Tuesday, June 26, 2007

Concerning Good Government

First, do you agree with what has been call the theory of rational self-interest, namely: That human choice/intention can be characterized in terms of a description of self in relation to a project, where a project is either an end or means to a practical end that the individual desires. That project can either a project solely of the will (e.g. I hope Geoff agrees with me) or outside the will (e.g. I will write this post so that he does). All of the later types contain or can be written to contain one of the “being” verbs, where the subject of the verb is the individual willing. All of the former can also be written such, (i.e., I will hope…, I am hoping…, etc.). Thus even the most selfless acts include this personal dimension that makes them acts of the individual. Furthermore, that the ends of human willing are specific and practical. For example, projects are chosen for the sake of conformity intellect and reality, for the sake of conformity of what one communicates to others and one's intellect, for the sake of friendship (what I would call human intimacy), for the sake of play, for the sake of life, etc. These are not only personal goods, but also things that you can desire for another. Thus I will write this article for the mutual conformation of our intellects to reality.

Now, to take a normative step, do you have any objection to this: Because these are the natural and common ends of human action, when we in the ordinary course of our lives must make choices about ourselves and others, we ought to pursue these ends for others as for ourselves?

5 comments:

Andy Bodoh said...

I should revise the above by saying "human choice/intention can be characterized as the adoption of a description of self in relation to a project,

Geoff said...

I think I agree with most of this. But when you say, "these are not only personal goods, but also things that you can desire for another," yes, you can desire a good for another person, but you can't desire it on behalf of another person.

I don't want to disagree right off the bat, but I want to clarify in my mind your meaning: When you say, "We must make choices about ourselves and others," we can only make choices :about: others insofar as our choices :affect: others in relation to ourselves, is that not true? Otherwise, we would be making choices :for: others. In other words, I can make a choice about others insofar as I choose not to associate with another, correct? But I do not have a right to make a decision on someone else's behalf. Would you say that is accurate?

Andy Bodoh said...

On your first point, I mean that you can desire "that another obtain some good" and you can act according to that desire (e.g. I want you to get to truth and so I argue with you).

On your second point, I agree "affecting" is a better word than "about" in so far as your choice does not directly and proximately affect their will. However, I would qualify your rejection of "for" on the grounds that on can be granted the authority to act in the person of another. In such cases (with limitations) they can be said to be making choices "for" another person.*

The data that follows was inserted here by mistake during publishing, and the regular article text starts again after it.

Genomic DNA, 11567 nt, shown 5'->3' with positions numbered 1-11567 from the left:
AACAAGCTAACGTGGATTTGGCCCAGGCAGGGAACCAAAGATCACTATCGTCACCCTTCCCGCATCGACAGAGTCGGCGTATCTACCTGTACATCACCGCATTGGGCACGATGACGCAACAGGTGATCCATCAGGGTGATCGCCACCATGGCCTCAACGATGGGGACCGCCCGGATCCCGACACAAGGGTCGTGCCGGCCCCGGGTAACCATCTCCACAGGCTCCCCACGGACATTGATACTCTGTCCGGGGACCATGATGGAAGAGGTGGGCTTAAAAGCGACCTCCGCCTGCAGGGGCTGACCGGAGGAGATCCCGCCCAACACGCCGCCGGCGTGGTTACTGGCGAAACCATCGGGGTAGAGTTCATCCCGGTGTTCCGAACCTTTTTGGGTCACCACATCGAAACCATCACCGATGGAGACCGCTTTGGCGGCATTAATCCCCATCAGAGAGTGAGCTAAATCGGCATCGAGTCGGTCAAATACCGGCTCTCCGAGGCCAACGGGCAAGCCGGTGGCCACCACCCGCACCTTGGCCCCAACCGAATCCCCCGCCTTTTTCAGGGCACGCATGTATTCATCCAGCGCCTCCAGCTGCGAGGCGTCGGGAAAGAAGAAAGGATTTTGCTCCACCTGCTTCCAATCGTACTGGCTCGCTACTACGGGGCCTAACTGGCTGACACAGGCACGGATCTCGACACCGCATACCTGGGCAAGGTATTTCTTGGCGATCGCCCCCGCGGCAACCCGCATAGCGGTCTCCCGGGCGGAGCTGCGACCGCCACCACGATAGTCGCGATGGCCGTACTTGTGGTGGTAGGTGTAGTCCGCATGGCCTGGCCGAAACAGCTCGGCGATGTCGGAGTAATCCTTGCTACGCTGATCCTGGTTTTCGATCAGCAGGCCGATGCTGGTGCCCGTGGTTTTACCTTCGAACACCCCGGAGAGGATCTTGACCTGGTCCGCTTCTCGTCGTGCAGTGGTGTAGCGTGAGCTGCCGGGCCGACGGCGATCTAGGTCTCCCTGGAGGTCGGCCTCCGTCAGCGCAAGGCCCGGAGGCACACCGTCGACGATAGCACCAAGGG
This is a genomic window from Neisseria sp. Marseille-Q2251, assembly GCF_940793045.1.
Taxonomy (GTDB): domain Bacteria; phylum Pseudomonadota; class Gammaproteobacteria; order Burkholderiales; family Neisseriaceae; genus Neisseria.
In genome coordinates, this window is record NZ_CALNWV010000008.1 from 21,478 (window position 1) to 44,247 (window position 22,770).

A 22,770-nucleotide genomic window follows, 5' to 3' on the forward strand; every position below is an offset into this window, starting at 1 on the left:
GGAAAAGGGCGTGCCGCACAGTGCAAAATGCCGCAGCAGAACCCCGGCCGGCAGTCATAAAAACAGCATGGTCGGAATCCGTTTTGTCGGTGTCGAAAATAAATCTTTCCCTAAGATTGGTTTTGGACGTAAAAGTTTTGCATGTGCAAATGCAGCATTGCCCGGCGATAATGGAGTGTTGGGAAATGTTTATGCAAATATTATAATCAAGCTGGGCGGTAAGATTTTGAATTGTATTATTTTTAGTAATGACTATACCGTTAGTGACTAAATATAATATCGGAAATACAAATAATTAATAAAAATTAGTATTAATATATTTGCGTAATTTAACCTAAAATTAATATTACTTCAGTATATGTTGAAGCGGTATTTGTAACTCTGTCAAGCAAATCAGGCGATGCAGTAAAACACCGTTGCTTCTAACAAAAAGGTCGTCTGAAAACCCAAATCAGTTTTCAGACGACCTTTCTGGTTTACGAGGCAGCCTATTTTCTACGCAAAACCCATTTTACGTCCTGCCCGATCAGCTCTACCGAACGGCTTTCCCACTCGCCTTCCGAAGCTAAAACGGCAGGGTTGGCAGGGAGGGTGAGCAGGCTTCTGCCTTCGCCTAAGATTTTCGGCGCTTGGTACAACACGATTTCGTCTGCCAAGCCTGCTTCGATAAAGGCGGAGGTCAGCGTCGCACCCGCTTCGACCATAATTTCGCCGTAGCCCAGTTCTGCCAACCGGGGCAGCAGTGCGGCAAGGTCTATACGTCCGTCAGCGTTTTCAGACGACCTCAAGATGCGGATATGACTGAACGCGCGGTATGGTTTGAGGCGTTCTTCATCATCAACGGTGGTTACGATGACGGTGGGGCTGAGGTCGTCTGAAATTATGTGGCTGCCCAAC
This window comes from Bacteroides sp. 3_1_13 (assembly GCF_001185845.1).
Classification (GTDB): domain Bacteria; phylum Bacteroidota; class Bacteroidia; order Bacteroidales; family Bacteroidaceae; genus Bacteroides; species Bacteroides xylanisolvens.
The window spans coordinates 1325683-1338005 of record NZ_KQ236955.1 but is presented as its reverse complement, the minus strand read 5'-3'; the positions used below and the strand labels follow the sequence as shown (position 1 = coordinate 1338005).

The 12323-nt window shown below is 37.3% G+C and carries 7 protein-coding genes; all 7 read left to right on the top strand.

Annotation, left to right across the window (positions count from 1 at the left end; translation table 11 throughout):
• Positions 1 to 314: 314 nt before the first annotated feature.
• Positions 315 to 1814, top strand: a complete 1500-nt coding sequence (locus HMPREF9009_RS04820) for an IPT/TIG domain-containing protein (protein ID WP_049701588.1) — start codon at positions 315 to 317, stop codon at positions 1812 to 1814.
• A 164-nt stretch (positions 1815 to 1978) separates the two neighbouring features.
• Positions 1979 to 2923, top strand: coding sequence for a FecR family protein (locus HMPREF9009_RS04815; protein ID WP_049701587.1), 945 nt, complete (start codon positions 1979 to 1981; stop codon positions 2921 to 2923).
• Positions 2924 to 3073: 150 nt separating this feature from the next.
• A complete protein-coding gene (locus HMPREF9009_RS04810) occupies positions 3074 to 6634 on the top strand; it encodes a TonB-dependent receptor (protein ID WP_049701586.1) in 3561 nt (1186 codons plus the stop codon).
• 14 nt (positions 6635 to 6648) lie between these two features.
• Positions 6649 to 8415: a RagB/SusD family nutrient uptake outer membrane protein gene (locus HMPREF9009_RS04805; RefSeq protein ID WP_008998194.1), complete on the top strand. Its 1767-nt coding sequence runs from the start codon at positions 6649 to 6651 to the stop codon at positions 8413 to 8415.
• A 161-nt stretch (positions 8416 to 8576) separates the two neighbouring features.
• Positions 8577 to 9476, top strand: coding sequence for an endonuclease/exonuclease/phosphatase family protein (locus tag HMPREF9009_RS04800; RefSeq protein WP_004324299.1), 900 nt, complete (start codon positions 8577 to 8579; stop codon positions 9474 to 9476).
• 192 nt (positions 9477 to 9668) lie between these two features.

*Footnote* Such an issue is interesting to discuss on a moral ground...if a decision is bad, who is responsible? Ultimately I would suggest that if the authority to act was granted in good faith, then then the actor would be wholey accountable. If the authority to act was granted with an improper intent (i.e., a patient wishing to be euthanized should he "become a vegetable"), then the guilt would objectively fall on both. I would suggest the rational for this would be found in an argument that the authority to do evil cannot be granted even if such thing is desired by the granter. But more on authority later.

Geoff said...

Andy: "On your first point, I mean that you can desire "that another obtain some good" and you can act according to that desire (e.g. I want you to get to truth and so I argue with you)"

All right. I don't like where this is headed, but all right. I see that you used an example of "convincing," to confer a good, not "forcing." I'm still game, though.

Andy: "However, I would qualify your rejection of "for" on the grounds that on can be granted the authority to act in the person of another. In such cases (with limitations) they can be said to be making choices "for" another person."

Here I assume we're talking about situations such as relationships between parents and children, and someone who makes medical decisions for a comatose person?

I totally agree on the third paragraph, regarding the distinction of culpability.

Andy Bodoh said...

Well, we may be coming back to the first point, but we will see.

On the second point I am talking about these and similar cases (i.e. lawyers for a client). We may debate some of the particulars, but that is the general issue.